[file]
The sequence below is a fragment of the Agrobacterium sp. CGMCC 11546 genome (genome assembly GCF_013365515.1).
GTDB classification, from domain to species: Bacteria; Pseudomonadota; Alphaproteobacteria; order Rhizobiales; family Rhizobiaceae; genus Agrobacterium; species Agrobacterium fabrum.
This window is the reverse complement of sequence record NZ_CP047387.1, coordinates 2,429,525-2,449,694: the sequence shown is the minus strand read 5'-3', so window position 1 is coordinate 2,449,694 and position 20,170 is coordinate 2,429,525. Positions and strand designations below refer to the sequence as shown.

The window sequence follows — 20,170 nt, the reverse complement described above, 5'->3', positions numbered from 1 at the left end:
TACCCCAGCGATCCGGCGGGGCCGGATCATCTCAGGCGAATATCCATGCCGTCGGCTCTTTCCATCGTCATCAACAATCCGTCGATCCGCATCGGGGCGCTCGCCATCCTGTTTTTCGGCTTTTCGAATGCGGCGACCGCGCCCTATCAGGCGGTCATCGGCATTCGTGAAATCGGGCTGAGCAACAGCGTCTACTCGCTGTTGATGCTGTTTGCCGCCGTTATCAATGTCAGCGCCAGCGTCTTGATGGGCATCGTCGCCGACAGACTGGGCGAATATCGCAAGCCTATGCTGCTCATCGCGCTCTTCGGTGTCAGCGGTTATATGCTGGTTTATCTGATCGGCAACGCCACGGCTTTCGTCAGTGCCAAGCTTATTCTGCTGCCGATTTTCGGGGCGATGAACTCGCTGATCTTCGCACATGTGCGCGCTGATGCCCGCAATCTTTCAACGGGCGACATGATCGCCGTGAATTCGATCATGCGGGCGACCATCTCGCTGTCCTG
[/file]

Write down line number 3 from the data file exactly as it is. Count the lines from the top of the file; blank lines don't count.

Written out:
This window is the reverse complement of sequence record NZ_CP047387.1, coordinates 2,429,525-2,449,694: the sequence shown is the minus strand read 5'-3', so window position 1 is coordinate 2,449,694 and position 20,170 is coordinate 2,429,525. Positions and strand designations below refer to the sequence as shown.